Last weekend was Cold Wars in Lancaster, PA. Due to family commitments, I was only able to attend on Saturday, when I ran three back-to-back Combat Patrol (TM) games. In addition to my games, Zeb Cooke ran a Winter War game with 28mm figures, Dave Wood ran two Boer War games, and Duncan Adams ran his Napoleonic game (see previous posts). Running three back-to-back games on Saturday had the benefit of limiting the amount of time I had to spend money in the dealers’ hall, but it also limited my ability to take pictures. The picture above is the only one I remembered to take of the Poland 1939 game.
In my first game a Russian column was pushing up this road through the snow, but the Finns had other ideas. The Finns began the game hidden in the various wooded areas. In addition to some satchel charges and Molotov cocktails, the Finns had a single anti-tank gun.
The Russian tanks were mostly road-bound, as they had to suffer bog checks if they left the road. The Finns had also mined one of the frozen lakes. The Russians immediately spread out their infantry to try to clear the wooded areas.
The hidden anti-tank gun brewed up one of the Russian light tanks. By the end of the game, most of the Finnish infantry had been badly mauled, but the Russians had also taken heavy casualties. I called it a narrow Finnish victory.
My second game was based on a scenario from the Skirmish Campaigns book on Poland 1939. The Poles launched a local counter attack to knock the Germans on their heels. It was a bloody affair with nearly every tank on both sides wiped out. While I was running this game, Zeb was running his Winter War scenario. I understand it went quite well, but I was busy running my own game and didn’t get a chance to see it.
My third game was based on another Skirmish Campaigns scenario and was set in France in 1940. The French launched a local counter attack. According to the scenario, the Germans had a 75mm gun, which in 1940 was a monster. The gun took out two Somuas and two Char Bs. The French continued to advance up the road into the teeth of the AT gun while pumping HE shells into the anti-tank gun’s position. Luck was not with the French as after pumping six or seven HE rounds into the position and driving off the crew once, they were not able to knock out the crew. The Germans had lost all of their tanks (35(t)s and 38(t)s) by the end of the game. The French objective was to push two vehicles across the table, but they only got one off the table, and their remaining Somua was still in the kill zone of the AT gun, so I called it a German victory, but it was a close run affair.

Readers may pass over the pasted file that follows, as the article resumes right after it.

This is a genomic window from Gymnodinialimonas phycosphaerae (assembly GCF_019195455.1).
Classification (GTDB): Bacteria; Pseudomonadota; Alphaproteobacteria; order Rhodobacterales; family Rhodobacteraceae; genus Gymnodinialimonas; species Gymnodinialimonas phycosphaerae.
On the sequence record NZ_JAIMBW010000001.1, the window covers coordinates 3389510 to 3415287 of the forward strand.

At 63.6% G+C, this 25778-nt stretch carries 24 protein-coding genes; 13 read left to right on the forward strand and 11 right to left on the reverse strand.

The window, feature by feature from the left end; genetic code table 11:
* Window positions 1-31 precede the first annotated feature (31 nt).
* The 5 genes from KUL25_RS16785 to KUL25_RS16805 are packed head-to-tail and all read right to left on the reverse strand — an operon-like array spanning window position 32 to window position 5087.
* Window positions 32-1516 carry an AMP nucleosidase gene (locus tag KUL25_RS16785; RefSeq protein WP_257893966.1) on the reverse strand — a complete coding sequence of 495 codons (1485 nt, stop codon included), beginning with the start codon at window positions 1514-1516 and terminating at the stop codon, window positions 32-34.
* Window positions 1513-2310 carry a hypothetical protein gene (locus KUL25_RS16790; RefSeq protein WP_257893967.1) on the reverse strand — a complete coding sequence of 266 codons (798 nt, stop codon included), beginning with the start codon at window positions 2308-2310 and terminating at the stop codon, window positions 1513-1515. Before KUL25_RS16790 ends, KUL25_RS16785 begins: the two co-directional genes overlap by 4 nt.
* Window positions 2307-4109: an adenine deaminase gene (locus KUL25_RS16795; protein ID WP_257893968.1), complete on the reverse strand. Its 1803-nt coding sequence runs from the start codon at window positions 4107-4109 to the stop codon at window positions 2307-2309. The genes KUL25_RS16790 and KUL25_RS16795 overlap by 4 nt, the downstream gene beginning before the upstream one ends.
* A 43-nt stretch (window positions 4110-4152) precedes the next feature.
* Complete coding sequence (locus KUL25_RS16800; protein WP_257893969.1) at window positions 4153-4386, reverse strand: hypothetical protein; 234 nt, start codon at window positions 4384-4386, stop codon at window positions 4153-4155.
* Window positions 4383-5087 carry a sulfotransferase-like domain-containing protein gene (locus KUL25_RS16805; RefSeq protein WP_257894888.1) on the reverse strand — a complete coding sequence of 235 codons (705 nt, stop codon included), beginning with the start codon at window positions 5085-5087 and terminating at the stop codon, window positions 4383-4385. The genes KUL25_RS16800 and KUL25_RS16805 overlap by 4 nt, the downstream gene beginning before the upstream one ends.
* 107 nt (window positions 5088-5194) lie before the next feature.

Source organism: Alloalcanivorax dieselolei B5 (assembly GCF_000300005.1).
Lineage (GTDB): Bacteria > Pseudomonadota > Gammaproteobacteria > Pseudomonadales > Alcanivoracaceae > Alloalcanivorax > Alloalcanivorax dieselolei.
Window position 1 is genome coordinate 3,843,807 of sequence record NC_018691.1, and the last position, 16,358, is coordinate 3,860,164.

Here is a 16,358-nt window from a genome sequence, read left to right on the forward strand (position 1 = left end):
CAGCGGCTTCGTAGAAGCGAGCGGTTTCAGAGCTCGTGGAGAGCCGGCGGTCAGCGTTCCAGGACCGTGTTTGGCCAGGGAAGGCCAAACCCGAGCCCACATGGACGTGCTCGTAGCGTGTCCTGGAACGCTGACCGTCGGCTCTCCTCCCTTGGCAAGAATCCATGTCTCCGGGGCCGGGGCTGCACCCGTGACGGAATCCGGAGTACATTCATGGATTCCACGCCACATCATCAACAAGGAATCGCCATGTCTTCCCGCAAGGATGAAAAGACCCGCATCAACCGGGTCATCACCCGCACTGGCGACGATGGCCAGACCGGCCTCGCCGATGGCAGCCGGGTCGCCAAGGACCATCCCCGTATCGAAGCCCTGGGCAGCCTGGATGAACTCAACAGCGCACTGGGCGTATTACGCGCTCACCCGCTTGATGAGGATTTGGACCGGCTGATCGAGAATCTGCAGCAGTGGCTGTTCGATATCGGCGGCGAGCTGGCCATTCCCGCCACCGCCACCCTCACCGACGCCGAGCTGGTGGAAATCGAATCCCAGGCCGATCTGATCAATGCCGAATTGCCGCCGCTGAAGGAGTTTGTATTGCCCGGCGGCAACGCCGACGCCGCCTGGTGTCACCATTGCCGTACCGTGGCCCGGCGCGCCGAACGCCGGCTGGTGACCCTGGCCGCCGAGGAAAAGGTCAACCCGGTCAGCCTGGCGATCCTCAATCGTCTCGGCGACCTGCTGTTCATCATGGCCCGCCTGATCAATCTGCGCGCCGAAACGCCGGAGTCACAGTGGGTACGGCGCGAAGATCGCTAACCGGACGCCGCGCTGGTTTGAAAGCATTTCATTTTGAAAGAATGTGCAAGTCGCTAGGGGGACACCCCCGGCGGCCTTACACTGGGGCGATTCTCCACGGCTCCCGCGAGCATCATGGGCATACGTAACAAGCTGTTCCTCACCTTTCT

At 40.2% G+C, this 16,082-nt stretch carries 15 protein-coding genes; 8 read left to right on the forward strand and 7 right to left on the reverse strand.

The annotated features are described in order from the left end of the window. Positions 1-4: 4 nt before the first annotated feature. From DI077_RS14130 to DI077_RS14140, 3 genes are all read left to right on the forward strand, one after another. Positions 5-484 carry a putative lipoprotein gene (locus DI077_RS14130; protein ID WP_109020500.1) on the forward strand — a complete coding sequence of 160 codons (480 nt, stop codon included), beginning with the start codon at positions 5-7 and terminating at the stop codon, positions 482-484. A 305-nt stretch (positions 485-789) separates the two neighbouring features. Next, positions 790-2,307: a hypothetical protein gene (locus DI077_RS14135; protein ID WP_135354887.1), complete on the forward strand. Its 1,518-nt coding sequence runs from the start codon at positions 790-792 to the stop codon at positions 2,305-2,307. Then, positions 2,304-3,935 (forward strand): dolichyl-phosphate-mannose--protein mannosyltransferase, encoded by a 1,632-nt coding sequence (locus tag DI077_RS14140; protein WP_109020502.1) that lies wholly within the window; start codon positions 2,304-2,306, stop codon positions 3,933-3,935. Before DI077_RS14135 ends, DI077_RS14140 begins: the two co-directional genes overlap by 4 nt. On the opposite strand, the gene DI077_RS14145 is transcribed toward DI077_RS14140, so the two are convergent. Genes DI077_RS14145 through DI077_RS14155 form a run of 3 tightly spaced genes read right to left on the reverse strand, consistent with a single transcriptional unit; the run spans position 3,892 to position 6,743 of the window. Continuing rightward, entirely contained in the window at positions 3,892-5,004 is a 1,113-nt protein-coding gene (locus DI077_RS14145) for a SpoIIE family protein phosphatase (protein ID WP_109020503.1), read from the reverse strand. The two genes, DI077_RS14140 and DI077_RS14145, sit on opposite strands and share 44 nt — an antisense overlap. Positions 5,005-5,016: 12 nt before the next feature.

In all three scenarios, the rules worked well. For a small number of players, there was a bit of not seeing the forest for the trees. I have been working on an optional rules supplement to handle a few “corner cases” that are not fully addressed in the rule book, but in general, they held up well in a variety of situations. In the France 1940 scenario, the French players were upset that they were unable to knock out the AT gun, which was a result of really poor luck. Still, I think they came close to winning and could have won if they had done something other than continuing to charge up the road straight at the AT gun and had instead sought some cover. Players tend to ascribe tactical mistakes or bad luck to the rules being broken. An odd situation occurred that I plan to address as an optional rule, but again players tend to latch onto one tree and forget about the forest. Also, in the Finland game, players kept wanting to gunk up the game with additional modifiers that favored them. (They would likely have been just as vocal about opposing those same modifiers if they had been on the other side.) While most of the players were very happy with the rules, a few folks didn’t appreciate the streamlined nature of the rules or the fact that a lot happened in a short period of playing time. At the same time my France 1940 games was going on, I kept an eye on a nearby France 1944 game, and while the players had a great deal of fun, there wasn’t a lot of movement. The card mechanic is really unique, and I have found that sometimes players really fight it and don’t try to get their heads around it. Once they do embrace this new paradigm, they really see its benefits.
On Military Matters brought 16 copies of the starter set (printed rule book, one activation deck, and two action decks) and sold more than half. Of course, I would have liked for them to sell out, but I think that was a solid showing.
I also recruited someone to start working on the modern Afghanistan and Iraq supplements for the game. There are a lot of issues to work through, so don’t expect this in the next month, but it is definitely moving forward now. So, while I am working on the South Pacific WWII, there are folks working on Napolenoics, British Colonial (Boers, Zulus, and the Sudan), the Falklands and other post-WWII British campaigns, and Modern Afghanistan and Iraq. I am looking for someone who wants to go after Grenada and Panama, so I can concentrate on my favorite campaigns of WWII: Finland (done), France 1940, and Poland 1939. I am also beginning to mull around a card-based scenario generation systems for Combat Patrol(TM) that will be equally applicable to other systems.